What you need to know about Clean Diesel ISO standards

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We get a lot of questions about ISO standards – and some of the most common questions are about clean diesel, or ISO 4406.

The standard 4406 basically calls for a quantifiable measurement of particulate contamination to achieve a maximization of equipment performance and minimize repair and replacement issues and expenses.

But, there’s a lot more that goes into filtering, conditioning, and monitoring clean diesel. Let’s walk through it.

 

Coalescing

Coalescing deals with removing water and particles from the fuel. The main reason pumps and injectors fail? Water. And keeping the water out can be a challenge. That’s because there are many areas where water can be introduced. To prevent the water from creating damage, it’s important to recognize the signs.

Signs like erratic idling, or if the engine cuts out for a moment. Those are good indicators you may have a problem.

What you can do: try the Parker DI Series coalescer and DSO Series separator; they work with each other to separate and remove water from the fuel. These products meet the ISO 4406 standard and can clean up to 5,000 gallons per minute. 

 

Filtration

When particulates get into your diesel, it can increase engine wear. That results in extensive downtime for repairs and maintenance – and is often the culprit of early parts failures.

The newer the fuel system, the more quickly particles can do their damage. Hard particulates in the fuel system can create difficulty when trying to start the engine, performance issues, and even complete engine failure.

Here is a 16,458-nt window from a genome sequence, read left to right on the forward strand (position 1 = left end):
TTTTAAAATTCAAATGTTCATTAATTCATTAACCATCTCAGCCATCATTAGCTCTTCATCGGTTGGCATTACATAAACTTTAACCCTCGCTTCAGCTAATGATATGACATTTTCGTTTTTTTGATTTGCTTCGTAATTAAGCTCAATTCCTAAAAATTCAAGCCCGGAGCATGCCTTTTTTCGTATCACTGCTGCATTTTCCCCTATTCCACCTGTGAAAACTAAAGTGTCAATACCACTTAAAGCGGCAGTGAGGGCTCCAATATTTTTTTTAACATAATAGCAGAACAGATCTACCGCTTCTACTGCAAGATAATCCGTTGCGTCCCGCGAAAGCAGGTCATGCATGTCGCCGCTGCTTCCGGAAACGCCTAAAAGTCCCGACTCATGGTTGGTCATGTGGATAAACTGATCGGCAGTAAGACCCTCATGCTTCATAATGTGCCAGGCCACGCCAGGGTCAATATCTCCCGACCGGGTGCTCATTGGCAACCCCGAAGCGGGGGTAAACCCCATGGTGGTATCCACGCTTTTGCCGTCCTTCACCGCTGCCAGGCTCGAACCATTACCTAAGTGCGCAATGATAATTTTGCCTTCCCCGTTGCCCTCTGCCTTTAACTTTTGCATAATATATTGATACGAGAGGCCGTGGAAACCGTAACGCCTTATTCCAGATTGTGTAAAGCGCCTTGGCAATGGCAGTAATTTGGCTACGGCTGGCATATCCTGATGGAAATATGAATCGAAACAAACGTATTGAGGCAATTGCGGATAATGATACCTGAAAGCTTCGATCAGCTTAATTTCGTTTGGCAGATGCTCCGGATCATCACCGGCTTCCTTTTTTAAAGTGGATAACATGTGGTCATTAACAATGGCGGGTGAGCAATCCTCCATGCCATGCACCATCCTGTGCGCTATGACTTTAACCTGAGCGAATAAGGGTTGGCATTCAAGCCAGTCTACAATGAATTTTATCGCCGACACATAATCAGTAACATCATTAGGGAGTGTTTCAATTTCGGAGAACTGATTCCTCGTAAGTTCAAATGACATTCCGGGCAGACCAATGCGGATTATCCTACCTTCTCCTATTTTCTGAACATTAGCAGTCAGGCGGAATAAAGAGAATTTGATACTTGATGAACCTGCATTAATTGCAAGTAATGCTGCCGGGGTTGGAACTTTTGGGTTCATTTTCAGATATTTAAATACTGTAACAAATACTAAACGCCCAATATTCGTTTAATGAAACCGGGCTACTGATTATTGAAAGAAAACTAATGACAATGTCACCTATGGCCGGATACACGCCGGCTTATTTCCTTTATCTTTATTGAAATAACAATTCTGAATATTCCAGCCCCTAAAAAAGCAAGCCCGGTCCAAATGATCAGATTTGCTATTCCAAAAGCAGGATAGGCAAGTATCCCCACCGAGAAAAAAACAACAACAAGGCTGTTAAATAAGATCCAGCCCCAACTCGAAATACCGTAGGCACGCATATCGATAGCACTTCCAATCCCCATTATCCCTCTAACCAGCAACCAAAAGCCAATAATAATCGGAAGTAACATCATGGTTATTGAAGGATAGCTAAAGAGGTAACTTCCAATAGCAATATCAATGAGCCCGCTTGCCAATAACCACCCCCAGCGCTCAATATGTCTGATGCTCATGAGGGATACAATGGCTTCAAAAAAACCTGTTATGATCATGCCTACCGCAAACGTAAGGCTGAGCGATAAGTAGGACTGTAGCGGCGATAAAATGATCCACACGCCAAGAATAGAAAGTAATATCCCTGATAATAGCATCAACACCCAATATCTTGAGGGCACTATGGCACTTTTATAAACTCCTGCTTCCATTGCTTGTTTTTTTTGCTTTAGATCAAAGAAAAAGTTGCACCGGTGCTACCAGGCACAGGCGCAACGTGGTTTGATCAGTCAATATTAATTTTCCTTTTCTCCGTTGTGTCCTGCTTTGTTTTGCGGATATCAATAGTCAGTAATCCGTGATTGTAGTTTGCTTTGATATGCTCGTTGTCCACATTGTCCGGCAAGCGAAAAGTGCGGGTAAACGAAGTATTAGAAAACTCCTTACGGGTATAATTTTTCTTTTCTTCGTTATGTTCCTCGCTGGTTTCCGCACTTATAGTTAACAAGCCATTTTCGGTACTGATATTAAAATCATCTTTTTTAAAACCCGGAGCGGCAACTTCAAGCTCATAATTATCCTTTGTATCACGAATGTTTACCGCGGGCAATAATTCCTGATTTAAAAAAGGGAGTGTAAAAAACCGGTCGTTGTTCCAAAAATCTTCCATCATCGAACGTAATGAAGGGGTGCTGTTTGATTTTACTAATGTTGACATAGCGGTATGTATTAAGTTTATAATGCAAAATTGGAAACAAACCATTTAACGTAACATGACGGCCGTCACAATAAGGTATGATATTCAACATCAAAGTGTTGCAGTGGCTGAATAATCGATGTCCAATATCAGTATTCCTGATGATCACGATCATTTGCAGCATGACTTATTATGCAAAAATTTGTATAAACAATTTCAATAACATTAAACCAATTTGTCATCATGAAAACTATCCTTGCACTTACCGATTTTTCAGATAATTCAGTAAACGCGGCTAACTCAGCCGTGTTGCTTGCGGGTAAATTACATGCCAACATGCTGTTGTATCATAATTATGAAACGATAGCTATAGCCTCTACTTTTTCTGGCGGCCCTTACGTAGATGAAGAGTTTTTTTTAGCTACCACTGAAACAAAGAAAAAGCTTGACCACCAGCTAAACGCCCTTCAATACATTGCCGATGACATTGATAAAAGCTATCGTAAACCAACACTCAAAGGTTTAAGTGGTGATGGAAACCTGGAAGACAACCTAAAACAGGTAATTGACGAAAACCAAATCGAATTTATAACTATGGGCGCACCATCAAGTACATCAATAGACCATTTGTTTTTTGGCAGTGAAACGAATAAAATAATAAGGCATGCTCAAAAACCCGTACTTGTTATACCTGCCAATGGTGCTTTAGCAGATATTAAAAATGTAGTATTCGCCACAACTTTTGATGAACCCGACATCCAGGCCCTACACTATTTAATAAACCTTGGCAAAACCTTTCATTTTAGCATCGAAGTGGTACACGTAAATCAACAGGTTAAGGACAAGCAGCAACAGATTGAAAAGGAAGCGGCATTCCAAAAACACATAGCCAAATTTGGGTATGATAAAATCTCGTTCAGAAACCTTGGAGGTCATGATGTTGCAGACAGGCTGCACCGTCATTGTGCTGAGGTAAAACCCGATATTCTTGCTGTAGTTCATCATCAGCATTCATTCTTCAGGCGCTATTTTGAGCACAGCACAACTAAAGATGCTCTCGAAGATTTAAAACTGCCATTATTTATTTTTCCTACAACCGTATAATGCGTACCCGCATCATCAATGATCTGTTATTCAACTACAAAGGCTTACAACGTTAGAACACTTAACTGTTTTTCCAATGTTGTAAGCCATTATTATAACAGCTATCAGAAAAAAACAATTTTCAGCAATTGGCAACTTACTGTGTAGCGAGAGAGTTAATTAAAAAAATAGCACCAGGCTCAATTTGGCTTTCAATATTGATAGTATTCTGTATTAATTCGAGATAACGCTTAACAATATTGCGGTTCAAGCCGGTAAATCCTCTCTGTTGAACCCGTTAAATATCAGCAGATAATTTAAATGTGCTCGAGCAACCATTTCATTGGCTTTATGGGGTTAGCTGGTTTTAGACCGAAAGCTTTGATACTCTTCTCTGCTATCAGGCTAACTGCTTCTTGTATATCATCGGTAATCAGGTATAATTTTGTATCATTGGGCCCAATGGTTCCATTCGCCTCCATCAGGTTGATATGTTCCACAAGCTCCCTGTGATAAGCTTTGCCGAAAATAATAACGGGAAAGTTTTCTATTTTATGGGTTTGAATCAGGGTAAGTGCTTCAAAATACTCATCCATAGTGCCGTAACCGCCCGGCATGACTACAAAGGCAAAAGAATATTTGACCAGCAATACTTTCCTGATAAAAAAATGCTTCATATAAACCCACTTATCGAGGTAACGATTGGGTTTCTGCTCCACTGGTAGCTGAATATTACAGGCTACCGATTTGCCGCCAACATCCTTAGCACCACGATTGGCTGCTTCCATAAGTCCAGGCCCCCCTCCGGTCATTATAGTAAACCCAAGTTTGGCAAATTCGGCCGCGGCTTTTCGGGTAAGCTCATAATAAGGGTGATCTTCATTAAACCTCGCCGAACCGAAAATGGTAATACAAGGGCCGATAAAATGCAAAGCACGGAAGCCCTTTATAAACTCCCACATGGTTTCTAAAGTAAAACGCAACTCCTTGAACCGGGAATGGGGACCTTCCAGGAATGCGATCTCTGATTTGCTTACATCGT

While getting clean fuel isn’t too difficult, keeping it clean can be a challenge.

What you can do: try the Parker DFO Series filters. They’re a great product to use for particulate filtration, and can even lead to more efficient fuel consumption.

 

Absorption

With this method, a chemical is added to the diesel that binds with water and particulates that can then be filtered out.

Even the most stringent diesel fuel providers cannot guarantee that water and abrasive particles will not make their way into your system at some point down the line. In fact, there are lots of ways your fuel can become contaminated, from the pipeline it traveled through to the tanks it was stored in. Even the engine the fuel is being used to power can be the culprit of contamination.

As your equipment creates mechanical friction, water particles are being created and carried through the system and into your fuel. If this has happened to you, you’re not alone. Carbon deposits are also a natural result of running your equipment and burning fuel. These deposits can also end up in your tank and start wreaking havoc.

What you can do: try the Aquacon AD Series from Parker. It’s a good example of a chemical binder on the market that works in conjunction with filters to make the cleaning process as effective as possible.

 

Don’t forget:

  • Clean diesel is easy to get, but hard to keep.
  • Contamination can occur at any time from the start of the supply chain to various points during consumption.
  • To keep your fuel clean and protect your engine, it’s important to take precautions and manage those precautions to ensure the productivity of your equipment.
  • Contaminated fuel can cause trauma to your engine and result in costly downtime and repairs. It can even shut you down completely.
  • By using a filtration system and changing it out every 20,000 to 40,000 miles, you will increase the life of your engine and reduce your maintenance downtime and improve the performance of your machine.

Have follow-up questions? Give our expert team a call; we’re here to help.